Friday, September 12, 2014

Bernard Avishai Responds to Antony Lerman: A Discussion about "Zionism"

Antony Lerman is a lapsed Zionist. On August 22, 2014 he published an Op-Ed in the New York Times that struck a nerve: The End of Liberal Zionism. The article concludes that the liberal aspiration of rights and equality for Israelis and Palestinians is, today, incompatible with liberal Zionism. Liberals, he urges, should abandon the "Zionist" brand and get to work on achieving equal rights and self-determination for all in Israel-Palestine.
In the repressive one-state reality of today’s Israel, which Mr. Netanyahu clearly wishes to make permanent, we need a joint Israeli-Palestinian movement to attain those rights and the full equality they imply. Only such a movement can lay the groundwork for the necessary compromises that will allow the two peoples’ national cultures to flourish. This aspiration is incompatible with liberal Zionism. ... [Liberal Zionists] should know that Israel is not Judaism.  Jewish history did not culminate in the creation of the state of Israel.... The liberal Zionist intelligentsia should embrace this challenge, acknowledge the demise of their brand and use their formidable explanatory skills to build support for a movement to achieve equal rights and self-determination for all in Israel-Palestine.
This advice to heave Zionism overboard in the name of liberalism strikes Bernard Avishai as cavalier. (New Yorker 9/05/14) The Jewish state has been built and its security firmly established long ago. Israel has the 37th largest economy in the world (World Bank 2013 fig.), one of the most powerful armies in the world, a nuclear arsenal, a thriving high tech industry, culture, and 8 million Hebrew speakers. It's a little late to throw all this out and start designing from scratch, says Avishai--one of the foremost members of the liberal Zionist intelligentsia:
[T]the most striking thing about Lerman’s argument, with its focus on whether the Zionist idea can be reconciled to the liberal imagination, is how provisional he takes Israel to be. He seems consumed with historic Zionism’s veiled essence, yet he’s oblivious to its obvious achievement: namely, a home for Israelis that has a reality other than as a cause for diaspora Jews—eight million Hebrew-speaking citizens, thousands of companies networked to (and dependent on) the Western world’s intelligentsia, a popular media, colleges and universities, hospitals, films, books, songs, and a G.D.P. of a quarter of a trillion dollars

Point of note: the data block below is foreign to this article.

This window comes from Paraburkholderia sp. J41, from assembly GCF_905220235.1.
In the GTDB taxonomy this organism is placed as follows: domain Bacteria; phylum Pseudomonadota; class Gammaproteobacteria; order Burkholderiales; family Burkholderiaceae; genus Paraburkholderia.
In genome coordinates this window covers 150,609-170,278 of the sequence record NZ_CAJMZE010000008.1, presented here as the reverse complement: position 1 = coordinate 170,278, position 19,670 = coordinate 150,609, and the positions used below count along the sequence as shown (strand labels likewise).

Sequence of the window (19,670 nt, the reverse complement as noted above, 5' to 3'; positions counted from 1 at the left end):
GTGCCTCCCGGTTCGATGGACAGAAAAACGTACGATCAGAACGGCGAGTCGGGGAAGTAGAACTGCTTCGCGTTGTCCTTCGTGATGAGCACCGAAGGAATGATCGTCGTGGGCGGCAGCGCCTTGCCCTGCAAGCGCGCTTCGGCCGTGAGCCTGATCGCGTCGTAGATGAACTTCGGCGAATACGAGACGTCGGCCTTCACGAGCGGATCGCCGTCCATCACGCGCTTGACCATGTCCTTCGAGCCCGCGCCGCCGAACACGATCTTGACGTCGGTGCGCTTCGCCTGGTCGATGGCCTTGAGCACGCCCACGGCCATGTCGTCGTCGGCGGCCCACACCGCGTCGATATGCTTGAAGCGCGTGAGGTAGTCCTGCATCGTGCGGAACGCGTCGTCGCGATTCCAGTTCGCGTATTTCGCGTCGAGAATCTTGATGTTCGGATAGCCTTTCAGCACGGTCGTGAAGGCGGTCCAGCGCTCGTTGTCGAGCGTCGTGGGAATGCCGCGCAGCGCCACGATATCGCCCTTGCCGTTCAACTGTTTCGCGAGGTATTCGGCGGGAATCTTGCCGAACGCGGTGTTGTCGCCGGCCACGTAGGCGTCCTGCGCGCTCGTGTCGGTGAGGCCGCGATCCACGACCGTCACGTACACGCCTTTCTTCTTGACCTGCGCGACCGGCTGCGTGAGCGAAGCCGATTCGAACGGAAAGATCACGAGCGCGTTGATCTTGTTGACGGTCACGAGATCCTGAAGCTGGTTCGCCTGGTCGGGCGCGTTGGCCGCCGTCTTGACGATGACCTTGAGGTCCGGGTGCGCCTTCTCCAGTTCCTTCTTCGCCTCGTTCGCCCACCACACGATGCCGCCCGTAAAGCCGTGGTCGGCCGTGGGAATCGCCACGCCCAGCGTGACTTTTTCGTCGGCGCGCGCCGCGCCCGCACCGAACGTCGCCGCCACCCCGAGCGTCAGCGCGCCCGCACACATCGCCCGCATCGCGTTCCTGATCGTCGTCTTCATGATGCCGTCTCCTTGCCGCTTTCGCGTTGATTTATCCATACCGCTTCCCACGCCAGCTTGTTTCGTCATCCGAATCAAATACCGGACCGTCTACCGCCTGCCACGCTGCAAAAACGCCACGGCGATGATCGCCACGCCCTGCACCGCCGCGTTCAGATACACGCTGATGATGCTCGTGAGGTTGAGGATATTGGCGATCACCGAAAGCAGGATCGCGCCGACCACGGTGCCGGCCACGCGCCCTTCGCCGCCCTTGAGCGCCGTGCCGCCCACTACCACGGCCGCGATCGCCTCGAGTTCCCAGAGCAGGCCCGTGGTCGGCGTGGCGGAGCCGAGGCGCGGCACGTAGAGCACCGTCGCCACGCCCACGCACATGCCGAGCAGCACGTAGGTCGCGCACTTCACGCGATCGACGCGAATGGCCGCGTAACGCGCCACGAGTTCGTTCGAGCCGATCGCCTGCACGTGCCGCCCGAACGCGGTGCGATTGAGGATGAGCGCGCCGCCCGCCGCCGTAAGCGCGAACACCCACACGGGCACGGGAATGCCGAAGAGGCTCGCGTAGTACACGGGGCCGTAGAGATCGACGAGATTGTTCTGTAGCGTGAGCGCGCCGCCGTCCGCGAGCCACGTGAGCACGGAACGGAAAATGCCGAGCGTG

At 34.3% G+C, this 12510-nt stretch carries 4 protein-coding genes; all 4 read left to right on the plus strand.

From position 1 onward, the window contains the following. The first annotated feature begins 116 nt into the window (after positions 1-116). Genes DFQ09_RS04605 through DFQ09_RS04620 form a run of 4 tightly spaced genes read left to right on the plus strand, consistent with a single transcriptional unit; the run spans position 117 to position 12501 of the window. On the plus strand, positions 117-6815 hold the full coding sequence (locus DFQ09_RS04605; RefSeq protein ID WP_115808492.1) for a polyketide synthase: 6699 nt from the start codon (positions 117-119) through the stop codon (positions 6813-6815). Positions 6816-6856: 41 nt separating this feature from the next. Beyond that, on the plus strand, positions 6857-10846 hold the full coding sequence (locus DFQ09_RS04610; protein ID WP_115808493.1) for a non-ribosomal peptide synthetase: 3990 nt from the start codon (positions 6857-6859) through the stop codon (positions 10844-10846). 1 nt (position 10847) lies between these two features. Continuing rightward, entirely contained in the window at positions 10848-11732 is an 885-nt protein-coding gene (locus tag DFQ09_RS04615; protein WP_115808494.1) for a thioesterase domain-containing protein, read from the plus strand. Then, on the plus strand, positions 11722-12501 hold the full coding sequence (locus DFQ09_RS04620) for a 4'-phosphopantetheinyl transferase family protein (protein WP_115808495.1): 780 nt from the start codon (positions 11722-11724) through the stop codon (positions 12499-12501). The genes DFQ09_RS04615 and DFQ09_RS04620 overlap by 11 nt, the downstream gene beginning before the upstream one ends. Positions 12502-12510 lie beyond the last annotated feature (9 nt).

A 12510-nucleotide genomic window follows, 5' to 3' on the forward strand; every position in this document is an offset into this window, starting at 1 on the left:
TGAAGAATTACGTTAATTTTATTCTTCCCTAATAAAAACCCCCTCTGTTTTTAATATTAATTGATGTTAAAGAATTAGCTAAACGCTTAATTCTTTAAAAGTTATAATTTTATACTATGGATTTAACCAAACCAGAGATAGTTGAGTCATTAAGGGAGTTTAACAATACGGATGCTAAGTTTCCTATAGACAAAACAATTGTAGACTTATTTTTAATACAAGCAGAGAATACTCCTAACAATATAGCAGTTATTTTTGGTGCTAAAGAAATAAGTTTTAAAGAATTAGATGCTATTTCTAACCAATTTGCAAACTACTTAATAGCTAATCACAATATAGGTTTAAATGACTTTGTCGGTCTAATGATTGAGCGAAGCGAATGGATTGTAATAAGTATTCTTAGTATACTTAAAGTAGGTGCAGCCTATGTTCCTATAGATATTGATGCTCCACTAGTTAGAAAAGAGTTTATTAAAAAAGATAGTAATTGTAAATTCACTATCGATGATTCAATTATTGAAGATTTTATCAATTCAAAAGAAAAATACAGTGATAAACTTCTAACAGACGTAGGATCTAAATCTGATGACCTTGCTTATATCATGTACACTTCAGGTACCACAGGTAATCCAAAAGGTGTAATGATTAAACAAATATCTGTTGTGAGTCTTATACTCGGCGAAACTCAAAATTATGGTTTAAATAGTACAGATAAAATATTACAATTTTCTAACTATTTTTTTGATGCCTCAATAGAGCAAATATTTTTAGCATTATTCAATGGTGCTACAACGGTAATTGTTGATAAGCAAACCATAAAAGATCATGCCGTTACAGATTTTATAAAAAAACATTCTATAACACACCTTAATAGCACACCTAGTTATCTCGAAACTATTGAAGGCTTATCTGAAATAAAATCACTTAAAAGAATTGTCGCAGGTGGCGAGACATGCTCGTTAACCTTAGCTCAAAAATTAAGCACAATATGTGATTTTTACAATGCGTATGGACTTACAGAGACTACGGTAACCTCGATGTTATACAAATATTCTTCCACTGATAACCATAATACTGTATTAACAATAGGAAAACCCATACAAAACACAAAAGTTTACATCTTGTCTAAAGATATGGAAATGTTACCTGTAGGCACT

It is as if the Anglo-American Commission of 1946—the year of Lerman’s birth—were still holding hearings, and liberal organizations such as the American Jewish Committee were agonizing over whether to become Zionist supporters. Had Jewish liberals been true to themselves, they might never have justified the founding of a state that displaced Arabs; they would not have taken pride in Pete Seeger singing folk songs in Hebrew about girls on farming settlements and soldiers. Israel’s DNA was bad. But it is not too late: Israel isn’t the culmination of Jewish history, but Netanyahu is the culmination of Zionism’s. So let’s start over.
Rubbish, says Avishai.  He reminds us that the Zionist enterprise from 1905 to 1967 was intensely liberal: a modern, secular, egalitarian, post-Halachic Judaism. A Judaism "based on individual conscience and dissolving the authority of the Torah and commandments.  Most rabbis hated most Zionists."  What Zionists were looking for was a social-democratic civil society in their own language. When David Ben-Gurion read the declaration of independence, says Avishai, he invoked the prophets and promised "complete equality of social and political rights to all its inhabitants irrespective of religion, race, or sex... conscience, language, education, and culture."